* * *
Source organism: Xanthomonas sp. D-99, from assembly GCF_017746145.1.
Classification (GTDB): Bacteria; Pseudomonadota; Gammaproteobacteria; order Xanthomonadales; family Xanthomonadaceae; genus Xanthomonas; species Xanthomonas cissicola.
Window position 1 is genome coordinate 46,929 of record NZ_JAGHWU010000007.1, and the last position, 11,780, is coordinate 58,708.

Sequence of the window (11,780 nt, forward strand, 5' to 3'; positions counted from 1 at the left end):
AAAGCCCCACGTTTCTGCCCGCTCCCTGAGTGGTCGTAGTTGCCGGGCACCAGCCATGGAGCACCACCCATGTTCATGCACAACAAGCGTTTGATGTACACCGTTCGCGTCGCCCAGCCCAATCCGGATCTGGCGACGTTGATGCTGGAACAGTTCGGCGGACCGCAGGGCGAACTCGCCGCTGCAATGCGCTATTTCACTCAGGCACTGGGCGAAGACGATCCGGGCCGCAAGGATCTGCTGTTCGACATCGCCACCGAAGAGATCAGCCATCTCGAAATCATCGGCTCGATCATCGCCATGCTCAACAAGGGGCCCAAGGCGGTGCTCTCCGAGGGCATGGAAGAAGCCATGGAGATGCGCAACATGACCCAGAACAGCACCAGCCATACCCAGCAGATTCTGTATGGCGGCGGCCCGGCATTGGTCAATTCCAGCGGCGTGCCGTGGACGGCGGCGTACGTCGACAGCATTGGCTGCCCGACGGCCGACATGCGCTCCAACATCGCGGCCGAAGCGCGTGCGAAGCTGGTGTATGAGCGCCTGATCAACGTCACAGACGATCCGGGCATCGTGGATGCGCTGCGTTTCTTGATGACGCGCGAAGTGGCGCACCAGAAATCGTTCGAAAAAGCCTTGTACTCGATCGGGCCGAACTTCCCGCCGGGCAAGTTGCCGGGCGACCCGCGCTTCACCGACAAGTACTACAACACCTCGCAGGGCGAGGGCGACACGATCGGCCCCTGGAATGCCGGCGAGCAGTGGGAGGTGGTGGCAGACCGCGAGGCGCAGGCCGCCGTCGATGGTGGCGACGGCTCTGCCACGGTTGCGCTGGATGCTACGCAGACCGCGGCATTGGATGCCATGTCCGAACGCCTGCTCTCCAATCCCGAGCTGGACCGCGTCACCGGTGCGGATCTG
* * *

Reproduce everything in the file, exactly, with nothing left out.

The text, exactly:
Source organism: Xanthomonas sp. D-99, from assembly GCF_017746145.1.
Classification (GTDB): Bacteria; Pseudomonadota; Gammaproteobacteria; order Xanthomonadales; family Xanthomonadaceae; genus Xanthomonas; species Xanthomonas cissicola.
Window position 1 is genome coordinate 46,929 of record NZ_JAGHWU010000007.1, and the last position, 11,780, is coordinate 58,708.

Sequence of the window (11,780 nt, forward strand, 5' to 3'; positions counted from 1 at the left end):
AAAGCCCCACGTTTCTGCCCGCTCCCTGAGTGGTCGTAGTTGCCGGGCACCAGCCATGGAGCACCACCCATGTTCATGCACAACAAGCGTTTGATGTACACCGTTCGCGTCGCCCAGCCCAATCCGGATCTGGCGACGTTGATGCTGGAACAGTTCGGCGGACCGCAGGGCGAACTCGCCGCTGCAATGCGCTATTTCACTCAGGCACTGGGCGAAGACGATCCGGGCCGCAAGGATCTGCTGTTCGACATCGCCACCGAAGAGATCAGCCATCTCGAAATCATCGGCTCGATCATCGCCATGCTCAACAAGGGGCCCAAGGCGGTGCTCTCCGAGGGCATGGAAGAAGCCATGGAGATGCGCAACATGACCCAGAACAGCACCAGCCATACCCAGCAGATTCTGTATGGCGGCGGCCCGGCATTGGTCAATTCCAGCGGCGTGCCGTGGACGGCGGCGTACGTCGACAGCATTGGCTGCCCGACGGCCGACATGCGCTCCAACATCGCGGCCGAAGCGCGTGCGAAGCTGGTGTATGAGCGCCTGATCAACGTCACAGACGATCCGGGCATCGTGGATGCGCTGCGTTTCTTGATGACGCGCGAAGTGGCGCACCAGAAATCGTTCGAAAAAGCCTTGTACTCGATCGGGCCGAACTTCCCGCCGGGCAAGTTGCCGGGCGACCCGCGCTTCACCGACAAGTACTACAACACCTCGCAGGGCGAGGGCGACACGATCGGCCCCTGGAATGCCGGCGAGCAGTGGGAGGTGGTGGCAGACCGCGAGGCGCAGGCCGCCGTCGATGGTGGCGACGGCTCTGCCACGGTTGCGCTGGATGCTACGCAGACCGCGGCATTGGATGCCATGTCCGAACGCCTGCTCTCCAATCCCGAGCTGGACCGCGTCACCGGTGCGGATCTG